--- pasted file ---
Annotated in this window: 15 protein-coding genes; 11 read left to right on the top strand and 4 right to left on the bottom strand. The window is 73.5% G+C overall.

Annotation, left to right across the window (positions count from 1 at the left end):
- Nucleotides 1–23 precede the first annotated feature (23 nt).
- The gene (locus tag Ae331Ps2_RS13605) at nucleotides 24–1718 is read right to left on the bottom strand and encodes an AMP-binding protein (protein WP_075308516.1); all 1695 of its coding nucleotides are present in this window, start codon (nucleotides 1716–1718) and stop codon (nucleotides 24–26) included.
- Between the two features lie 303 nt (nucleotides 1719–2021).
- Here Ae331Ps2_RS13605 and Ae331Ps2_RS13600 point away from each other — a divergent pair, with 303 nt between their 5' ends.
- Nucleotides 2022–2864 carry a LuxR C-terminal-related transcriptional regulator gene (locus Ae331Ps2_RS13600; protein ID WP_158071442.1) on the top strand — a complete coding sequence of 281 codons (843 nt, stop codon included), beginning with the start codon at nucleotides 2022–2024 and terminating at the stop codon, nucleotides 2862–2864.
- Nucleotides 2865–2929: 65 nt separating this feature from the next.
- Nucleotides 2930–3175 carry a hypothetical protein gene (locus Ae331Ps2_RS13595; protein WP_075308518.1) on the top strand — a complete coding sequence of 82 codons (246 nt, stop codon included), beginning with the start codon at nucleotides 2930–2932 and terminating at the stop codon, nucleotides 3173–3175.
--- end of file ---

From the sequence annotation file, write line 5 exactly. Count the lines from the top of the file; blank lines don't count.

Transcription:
- Between the two features lie 303 nt (nucleotides 1719–2021).